Most braises do better in the oven than on the stovetop (with a few exceptions, like quick vegetable or seafood braises). The reason oven braises work so well is that even heat from all sides surrounds the pot, leading to gentle, even cooking and a flavorful liquid that becomes the sauce.
The heat of a stovetop burner, on the other hand, is too focused. With stovetop braising, the heat concentrates on the bottom of the pot and can easily overheat the starch in the liquid, which breaks down its thickening properties and thus results in a thinner sauce.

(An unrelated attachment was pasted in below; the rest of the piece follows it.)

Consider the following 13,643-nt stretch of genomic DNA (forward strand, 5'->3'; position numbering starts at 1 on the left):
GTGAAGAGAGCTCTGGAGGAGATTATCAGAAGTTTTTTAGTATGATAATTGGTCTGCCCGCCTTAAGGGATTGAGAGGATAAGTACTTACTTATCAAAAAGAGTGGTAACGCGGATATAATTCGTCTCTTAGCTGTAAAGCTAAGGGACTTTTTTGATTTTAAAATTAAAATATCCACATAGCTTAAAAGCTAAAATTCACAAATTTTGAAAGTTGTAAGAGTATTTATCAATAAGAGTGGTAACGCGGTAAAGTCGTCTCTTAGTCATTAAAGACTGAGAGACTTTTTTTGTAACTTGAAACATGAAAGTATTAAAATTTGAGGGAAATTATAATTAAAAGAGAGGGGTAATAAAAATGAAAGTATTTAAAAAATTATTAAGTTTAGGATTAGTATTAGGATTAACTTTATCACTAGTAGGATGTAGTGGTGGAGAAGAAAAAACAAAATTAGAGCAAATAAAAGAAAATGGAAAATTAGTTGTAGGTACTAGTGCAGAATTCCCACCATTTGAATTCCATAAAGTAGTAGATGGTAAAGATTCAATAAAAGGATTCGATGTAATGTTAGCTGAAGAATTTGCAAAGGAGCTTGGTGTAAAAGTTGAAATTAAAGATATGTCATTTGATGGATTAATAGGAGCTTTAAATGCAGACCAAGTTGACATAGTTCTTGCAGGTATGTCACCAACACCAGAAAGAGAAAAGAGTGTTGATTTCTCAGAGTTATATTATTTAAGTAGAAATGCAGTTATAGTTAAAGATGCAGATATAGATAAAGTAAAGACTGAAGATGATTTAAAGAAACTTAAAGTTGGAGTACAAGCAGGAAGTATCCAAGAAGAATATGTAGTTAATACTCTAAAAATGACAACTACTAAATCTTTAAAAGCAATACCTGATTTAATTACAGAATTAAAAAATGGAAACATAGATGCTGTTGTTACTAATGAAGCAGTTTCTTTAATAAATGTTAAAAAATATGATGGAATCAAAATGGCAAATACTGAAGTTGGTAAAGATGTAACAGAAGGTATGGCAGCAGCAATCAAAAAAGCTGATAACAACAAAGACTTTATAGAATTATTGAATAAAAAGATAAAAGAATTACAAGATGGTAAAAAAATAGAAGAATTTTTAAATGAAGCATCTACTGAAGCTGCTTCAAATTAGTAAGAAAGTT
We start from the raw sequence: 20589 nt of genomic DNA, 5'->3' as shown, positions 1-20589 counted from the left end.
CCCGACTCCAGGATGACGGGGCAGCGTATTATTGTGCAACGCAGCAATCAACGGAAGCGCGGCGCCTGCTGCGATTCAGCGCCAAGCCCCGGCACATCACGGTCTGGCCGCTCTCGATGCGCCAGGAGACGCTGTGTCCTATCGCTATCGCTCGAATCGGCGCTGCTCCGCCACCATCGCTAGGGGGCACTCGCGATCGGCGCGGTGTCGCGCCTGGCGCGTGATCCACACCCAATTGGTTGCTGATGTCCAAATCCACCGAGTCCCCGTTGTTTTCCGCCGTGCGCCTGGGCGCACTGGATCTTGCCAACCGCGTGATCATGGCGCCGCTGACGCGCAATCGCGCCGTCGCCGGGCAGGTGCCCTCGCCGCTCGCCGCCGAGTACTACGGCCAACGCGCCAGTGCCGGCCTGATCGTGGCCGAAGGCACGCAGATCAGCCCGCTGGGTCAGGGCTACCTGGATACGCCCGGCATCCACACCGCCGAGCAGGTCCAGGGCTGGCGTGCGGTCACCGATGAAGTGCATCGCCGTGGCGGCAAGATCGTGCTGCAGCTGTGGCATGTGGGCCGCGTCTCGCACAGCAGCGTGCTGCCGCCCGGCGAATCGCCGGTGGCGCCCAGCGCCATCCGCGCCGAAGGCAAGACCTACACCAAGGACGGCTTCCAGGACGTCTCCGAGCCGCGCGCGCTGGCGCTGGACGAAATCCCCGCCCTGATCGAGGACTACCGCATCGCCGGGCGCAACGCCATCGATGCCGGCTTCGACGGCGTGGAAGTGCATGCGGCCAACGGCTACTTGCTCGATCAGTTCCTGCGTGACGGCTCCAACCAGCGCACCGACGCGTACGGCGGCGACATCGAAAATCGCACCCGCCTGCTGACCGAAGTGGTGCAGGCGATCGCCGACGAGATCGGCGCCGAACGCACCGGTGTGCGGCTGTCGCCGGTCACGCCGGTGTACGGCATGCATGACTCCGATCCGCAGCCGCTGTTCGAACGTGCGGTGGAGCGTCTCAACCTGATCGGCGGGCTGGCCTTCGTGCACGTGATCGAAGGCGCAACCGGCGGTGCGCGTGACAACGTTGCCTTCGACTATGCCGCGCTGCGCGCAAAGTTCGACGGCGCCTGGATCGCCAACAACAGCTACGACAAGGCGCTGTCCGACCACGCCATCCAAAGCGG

For the best braising, you’ll want a sturdy, roomy pot with a tight-fitting lid. We often turn to an enameled cast-iron Dutch oven as our preferred vessel because they retain heat well, are easy to clean, and transfer easily from stovetop to oven. Depending on the recipe, a stainless steel skillet is also a good choice.